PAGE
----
Purines (adenine and guanine) and pyrimidines (thymine, cytosine, and uracil) are nitrogenous bases that are essential components of nucleotides. The addition of pentose monosaccharide (ribose or deoxyribose) to a base results in a nucleoside, which can be a ribonucleoside (adenosine, guanosine, cytidine, and uridine) or a deoxyribonucleoside (deoxyadenosine, deoxyguanosine, deoxycytidine, and thymidine). Nucleotides result from the binding of nucleosides to phosphate. The binding of a nucleoside to 1, 2, or 3 phosphate groups produces nucleoside mono-, di-, or triphosphate, respectively. Nucleotides are essential for all cells. In addition to their vital role as building blocks for DNA and RNA, they serve as carriers of activated intermediates in the synthesis of a variety of complex molecules, structural components of several essential coenzymes, messengers in signal transduction pathways, regulatory components for many of the metabolic pathways, and currency for energy transfer in cells.
Purine and pyrimidine bases are synthesized de novo or can be obtained through salvage pathways that allow the reuse of bases provided by food or normal cell turnover. The degradation of purine and pyrimidine occurs through catabolic pathways (Figs. 163-1 and 163-2). Disorders of purine and pyrimidine metabolism result from defects in any of the 3 metabolic processes: de novo synthesis, salvage pathways, and catabolism.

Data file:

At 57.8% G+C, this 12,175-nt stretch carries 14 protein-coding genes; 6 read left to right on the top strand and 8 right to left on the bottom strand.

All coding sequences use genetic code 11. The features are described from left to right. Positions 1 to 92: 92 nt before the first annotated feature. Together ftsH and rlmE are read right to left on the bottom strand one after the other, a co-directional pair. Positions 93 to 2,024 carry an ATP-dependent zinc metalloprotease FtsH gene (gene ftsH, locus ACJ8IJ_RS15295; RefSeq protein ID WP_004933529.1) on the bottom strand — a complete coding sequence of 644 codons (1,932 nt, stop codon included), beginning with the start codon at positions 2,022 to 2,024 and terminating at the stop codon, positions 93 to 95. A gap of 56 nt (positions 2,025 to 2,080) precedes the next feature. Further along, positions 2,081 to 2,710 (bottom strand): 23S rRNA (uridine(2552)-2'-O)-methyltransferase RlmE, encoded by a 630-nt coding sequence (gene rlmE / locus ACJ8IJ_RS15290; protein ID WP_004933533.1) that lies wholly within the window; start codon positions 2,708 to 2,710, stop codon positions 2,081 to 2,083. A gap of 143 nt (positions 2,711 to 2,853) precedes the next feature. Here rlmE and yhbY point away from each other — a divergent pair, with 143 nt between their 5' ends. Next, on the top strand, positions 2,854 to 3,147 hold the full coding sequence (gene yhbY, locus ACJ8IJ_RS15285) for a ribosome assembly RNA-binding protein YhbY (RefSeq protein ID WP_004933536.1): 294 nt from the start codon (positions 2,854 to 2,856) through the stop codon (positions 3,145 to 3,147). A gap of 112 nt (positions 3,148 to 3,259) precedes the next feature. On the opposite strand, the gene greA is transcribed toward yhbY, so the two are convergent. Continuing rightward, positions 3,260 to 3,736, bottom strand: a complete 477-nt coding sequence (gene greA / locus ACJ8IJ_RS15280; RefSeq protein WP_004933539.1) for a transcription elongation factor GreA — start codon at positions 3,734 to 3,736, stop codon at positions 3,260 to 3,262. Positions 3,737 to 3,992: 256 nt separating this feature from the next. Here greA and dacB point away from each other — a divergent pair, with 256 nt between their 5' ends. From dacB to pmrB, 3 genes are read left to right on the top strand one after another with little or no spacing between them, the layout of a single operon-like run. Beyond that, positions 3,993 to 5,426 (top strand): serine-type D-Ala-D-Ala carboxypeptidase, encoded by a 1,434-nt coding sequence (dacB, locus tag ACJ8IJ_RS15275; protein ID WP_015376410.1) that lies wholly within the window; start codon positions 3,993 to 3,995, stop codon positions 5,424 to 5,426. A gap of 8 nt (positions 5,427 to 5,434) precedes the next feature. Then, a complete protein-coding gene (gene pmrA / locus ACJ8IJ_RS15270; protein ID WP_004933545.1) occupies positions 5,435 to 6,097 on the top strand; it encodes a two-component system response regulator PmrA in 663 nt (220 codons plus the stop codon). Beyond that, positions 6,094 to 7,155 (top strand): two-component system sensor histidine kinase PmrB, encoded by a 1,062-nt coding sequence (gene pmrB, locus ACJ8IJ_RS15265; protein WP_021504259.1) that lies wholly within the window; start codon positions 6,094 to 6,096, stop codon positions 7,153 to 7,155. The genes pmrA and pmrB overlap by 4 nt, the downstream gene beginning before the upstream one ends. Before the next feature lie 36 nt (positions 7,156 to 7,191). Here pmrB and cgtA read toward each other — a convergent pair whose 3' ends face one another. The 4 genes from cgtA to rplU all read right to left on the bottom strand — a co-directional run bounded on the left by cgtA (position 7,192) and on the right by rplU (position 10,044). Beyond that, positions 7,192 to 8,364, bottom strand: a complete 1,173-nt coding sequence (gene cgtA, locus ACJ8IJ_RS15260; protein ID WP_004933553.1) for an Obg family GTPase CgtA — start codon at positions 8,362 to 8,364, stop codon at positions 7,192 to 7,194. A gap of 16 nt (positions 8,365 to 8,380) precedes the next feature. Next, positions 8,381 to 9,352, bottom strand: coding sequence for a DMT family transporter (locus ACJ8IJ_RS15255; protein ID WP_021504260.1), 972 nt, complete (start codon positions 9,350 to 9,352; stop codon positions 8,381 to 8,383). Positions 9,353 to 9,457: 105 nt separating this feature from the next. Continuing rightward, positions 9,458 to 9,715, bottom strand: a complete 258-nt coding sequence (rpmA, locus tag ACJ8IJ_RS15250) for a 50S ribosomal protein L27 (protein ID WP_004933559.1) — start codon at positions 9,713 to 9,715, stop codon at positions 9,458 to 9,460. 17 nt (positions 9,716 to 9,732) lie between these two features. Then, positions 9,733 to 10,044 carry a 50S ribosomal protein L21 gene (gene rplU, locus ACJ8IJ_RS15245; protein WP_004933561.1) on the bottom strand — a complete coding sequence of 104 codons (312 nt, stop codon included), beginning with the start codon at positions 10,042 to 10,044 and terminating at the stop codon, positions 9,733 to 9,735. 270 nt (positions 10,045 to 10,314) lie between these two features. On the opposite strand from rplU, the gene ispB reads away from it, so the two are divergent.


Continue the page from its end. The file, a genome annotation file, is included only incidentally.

Purine metabolic pathways.
Pyrimidine metabolic pathways.
DISORDERS OF PURINE METABOLISM
The de novo biosynthetic pathway of purines starts with ribose phosphate that is first converted to phosphoribosylpyrophosphate (PRPP) by the action of phosphoribosylpyrophosphate synthetase (PRPS), which is necessary for both the de novo and salvage pathways of purine and pyrimidine biosynthesis. PRPP then passes through a number of enzymatic reactions to synthesize inosine monophosphate (IMP), which is then converted to adenosine monophosphate (AMP) or guanosine monophosphate (GMP). There are 10 enzymatic steps in de novo purine synthesis to generate IMP carried out by 6 distinct enzymes, and these assemble into a multiprotein complex termed the purinosome in response to a need for purines. Because the metabolite intermediates in the biosynthetic process have significant biologic properties, there is tight regulation of purine synthesis. Adenylosuccinate lyase deficiency (Mendelian Inheritance in Man [MIM] no. 103050) and AICA-ribosiduria (MIM no. 608688) are severe neurologic defects in this pathway, with the latter due to AICAR transformylase/IMP cyclohydrolase (ATIC) deficiency.
The purine salvage pathway utilizes the purine bases adenine, guanine, and hypoxanthine and reconverts them to AMP, GMP, and IMP, respectively. Defects in this pathway include hypoxanthine-guanine phosphoribosyl transferase (HPRT) deficiency (Lesch-Nyhan syndrome), adenine phosphoribosyl transferase (APRT) deficiency, and deoxyguanosine kinase (DGK) deficiency.
The catabolic pathway allows the breakdown of AMP, GMP, and IMP to uric acid. Disorders of purine catabolism include muscle adenosine monophosphate deaminase (AMPD) deficiency, adenosine deaminase (ADA) deficiency, ...